MPH student Carrie Miller spent one month participating in the Building Global Bridges (BGB) program, a community-engaged research and cultural exchange project. Based in Durban, South Africa, in the under-resourced community of Kenneth Gardens, this project fostered collaboration between international faculty, university and high school students, and community residents. The group that Carrie worked with used PhotoVoice, a collaborative participatory methodology to teach youth to document the health-related assets and barriers in their environment. They also conducted semi-structured interviews and health needs assessments with community elders and users of the local homeopathic health clinic.
Carrie said that as a Master of Public Health student, the most significant experience for her was gaining an enhanced understanding of global health, through cross-cultural, collaborative field work in the Kenneth Gardens community. “I believe this experience will be instrumental in shaping my future career and education plans”, Carrie said. “Ultimately, what I learned about community engagement and resources will be applied to health promotion and prevention initiatives in similar communities.”
An additional unexpected benefit of the BGB program was the building of close relationships with university counterparts, mentees, and people of South Africa. Carrie said that she did not expect to make such close connections and feel so “at home” in another country. “I believe the ease in building these relationships was a direct result of this type of service-learning work, when people of various backgrounds join together to reach a shared goal in a supportive environment.”
Carrie said that she was honored to have participated in this program funded by the VCU International Partnership Initiative Award and received the opportunity to conduct community-engaged research and experience the unique shared interests and social networks of people in Durban, South Africa. Data dissemination activities and her role as a BGB student scholar are ongoing. For more information, you may follow Carrie’s experience and view the Building Global Bridges blog at http://building-global-bridges.blogspot.com/.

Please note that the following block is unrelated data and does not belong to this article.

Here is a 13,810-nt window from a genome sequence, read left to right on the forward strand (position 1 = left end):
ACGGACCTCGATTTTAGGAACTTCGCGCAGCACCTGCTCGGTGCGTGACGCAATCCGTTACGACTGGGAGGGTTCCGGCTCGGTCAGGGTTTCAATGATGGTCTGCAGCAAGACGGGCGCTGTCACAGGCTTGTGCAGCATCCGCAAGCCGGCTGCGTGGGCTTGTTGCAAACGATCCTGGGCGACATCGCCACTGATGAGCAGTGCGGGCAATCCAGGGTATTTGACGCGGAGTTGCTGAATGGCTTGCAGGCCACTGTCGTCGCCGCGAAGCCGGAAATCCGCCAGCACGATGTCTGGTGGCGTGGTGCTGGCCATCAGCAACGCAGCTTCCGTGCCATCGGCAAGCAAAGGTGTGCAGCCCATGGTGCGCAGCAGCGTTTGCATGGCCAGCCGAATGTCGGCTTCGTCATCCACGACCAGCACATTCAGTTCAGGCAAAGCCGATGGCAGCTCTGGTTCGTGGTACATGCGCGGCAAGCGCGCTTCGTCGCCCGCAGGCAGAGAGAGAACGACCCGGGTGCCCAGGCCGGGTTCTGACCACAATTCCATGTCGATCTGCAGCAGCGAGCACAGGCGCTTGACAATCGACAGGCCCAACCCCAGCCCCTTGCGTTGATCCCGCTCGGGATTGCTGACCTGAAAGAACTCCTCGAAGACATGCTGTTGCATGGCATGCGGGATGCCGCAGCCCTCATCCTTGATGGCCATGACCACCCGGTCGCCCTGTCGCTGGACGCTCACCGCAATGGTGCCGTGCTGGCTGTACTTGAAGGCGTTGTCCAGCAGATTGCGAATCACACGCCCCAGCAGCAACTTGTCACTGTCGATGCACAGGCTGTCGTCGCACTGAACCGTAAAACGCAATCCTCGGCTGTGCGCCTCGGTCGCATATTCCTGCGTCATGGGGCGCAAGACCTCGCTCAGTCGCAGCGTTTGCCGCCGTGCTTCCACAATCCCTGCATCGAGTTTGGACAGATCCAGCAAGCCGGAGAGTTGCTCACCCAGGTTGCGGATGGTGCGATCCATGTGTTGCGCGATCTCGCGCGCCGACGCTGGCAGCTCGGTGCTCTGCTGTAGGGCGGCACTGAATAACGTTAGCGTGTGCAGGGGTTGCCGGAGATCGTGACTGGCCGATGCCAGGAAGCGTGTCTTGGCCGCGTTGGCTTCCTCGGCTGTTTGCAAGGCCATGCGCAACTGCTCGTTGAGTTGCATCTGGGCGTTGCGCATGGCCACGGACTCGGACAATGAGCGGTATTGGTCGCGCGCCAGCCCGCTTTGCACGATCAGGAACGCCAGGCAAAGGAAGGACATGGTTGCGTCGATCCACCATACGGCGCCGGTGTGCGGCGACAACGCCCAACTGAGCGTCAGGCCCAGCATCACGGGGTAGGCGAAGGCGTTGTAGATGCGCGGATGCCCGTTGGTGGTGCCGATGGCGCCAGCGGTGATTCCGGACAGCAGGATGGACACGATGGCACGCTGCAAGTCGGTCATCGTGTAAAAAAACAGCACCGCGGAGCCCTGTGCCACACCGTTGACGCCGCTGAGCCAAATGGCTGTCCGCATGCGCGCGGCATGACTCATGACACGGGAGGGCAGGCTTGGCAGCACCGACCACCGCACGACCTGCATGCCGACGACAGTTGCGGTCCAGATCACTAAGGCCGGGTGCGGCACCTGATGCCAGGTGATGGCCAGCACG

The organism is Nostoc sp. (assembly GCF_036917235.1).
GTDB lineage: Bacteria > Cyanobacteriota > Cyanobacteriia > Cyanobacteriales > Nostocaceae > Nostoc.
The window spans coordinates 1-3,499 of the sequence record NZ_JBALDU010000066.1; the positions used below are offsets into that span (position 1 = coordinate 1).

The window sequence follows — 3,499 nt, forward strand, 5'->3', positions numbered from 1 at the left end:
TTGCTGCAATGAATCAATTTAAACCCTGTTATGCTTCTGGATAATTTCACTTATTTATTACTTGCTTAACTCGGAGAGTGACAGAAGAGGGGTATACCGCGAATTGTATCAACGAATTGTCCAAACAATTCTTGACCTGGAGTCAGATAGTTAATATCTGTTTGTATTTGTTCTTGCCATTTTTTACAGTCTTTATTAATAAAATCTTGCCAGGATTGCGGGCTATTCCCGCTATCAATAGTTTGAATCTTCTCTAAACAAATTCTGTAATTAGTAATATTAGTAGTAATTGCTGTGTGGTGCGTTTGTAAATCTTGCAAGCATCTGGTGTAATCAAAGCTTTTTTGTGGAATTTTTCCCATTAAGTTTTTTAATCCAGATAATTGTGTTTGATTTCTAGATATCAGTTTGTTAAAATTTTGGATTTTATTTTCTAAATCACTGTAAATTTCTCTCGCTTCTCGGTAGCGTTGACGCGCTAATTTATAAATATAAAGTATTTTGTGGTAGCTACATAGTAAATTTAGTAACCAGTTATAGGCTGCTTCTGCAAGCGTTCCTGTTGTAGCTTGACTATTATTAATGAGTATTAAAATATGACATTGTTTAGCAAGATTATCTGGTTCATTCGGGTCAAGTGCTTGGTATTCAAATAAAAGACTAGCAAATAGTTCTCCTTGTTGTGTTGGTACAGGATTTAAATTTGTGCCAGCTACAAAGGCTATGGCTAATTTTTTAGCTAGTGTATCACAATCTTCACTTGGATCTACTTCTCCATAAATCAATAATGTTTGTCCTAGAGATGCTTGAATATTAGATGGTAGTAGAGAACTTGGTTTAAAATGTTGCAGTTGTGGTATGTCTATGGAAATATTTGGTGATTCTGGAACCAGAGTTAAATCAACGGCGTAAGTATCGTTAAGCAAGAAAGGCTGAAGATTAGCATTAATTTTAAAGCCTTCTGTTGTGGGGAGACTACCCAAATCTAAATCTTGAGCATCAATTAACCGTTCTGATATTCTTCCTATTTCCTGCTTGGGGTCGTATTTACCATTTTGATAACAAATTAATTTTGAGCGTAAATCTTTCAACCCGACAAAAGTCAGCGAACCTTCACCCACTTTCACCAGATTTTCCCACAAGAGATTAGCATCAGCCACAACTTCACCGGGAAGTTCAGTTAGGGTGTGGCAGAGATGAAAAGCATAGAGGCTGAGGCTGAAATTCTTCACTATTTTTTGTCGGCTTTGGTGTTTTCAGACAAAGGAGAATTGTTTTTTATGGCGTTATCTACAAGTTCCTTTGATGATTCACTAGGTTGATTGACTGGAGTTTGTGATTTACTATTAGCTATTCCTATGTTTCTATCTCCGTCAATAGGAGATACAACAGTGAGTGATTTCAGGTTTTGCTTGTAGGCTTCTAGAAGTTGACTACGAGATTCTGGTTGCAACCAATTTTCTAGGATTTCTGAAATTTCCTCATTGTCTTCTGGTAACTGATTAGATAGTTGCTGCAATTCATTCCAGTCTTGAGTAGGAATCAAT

Epidemiology Doctoral Student News
Epidemiology doctoral student Monique Brown attended the Clinical and Translational Research class at the National Institutes of Health (NIH) Clinical Center this past summer. She went there to learn more about the facilitators and barriers to translating research from the “bench” to the bedside, or from the results of data analysis to impacted communities. Some of the sessions included learning about observational and interventional clinical trials design, translational research in drug discovery, ethical considerations in human subjects research, AIDS imaging research, and prostate cancer research. According to Monique, the class was very diverse, with approximately 26 students from a variety of scientific fields including engineering, chemistry, and biology. Monique and her fellow students were able to visit the Food and Drug Administration (FDA) for a day, where they learned about translational research also being done at the FDA.
“This is a class that any PhD student who is interested in clinical and translational research should apply to. This course has enabled me to see, even more, the importance of translating research into practice so as to impact lives and communities,” said Monique.
In addition to classes for two weeks, Monique was able to have a one-on-one research consultation with Dr. Joe Steiner, who is the Head of the Neurotherapeutic Development Unit in the Translational Neuroscience Branch at the NIH. Monqiue was able to learn more about Dr. Steiner’s research on the impact of HIV on mental health and the neuroprotective effects of specific antiretrovirals. Monique had the opportunity to take part in an HIV research group with Dr. Juan Lertora, the course faculty leader and the Director of Clinical Pharmacology at the NIH.
Monique extends a special thanks to Dr. Jan Chlebowski , Associate Dean for Graduate Education in the VCU School of Medicine, and to Dr. Tony Kuzel , Chair of the Department of Family Medicine and Population Health, Division of Epidemiology, for their support to attend this class.
More information can be found at http://www.pubapps.vcu.edu/news/news/Grad_Students_Explore_Research_at_NIH_Site
Dr. Concha is a public health researcher with a specific interest in psychological well being and diabetes prevention in ethnic minority and marginalized populations. She received her PhD in public health from the University of Illinois at Chicago, an MPH from the University of Texas Health Science Center, and a Bachelor of Science in Psychology from the University of Texas at El Paso. Dr. Concha’s research interest in psychological well being and diabetes first began after hearing several people with diabetes share similar stories about their struggle with stress and diabetes management. It is because of these stories that Dr. Concha has worked toward studying the impact of psychological distress on diabetes outcomes and the cultural meaning of stress and diabetes in Hispanic and Latino populations. Her previous work experience includes academic quantitative and qualitative research, managing non-profit community oriented diabetes education and prevention efforts, and conducting diabetes community resource and needs assessments.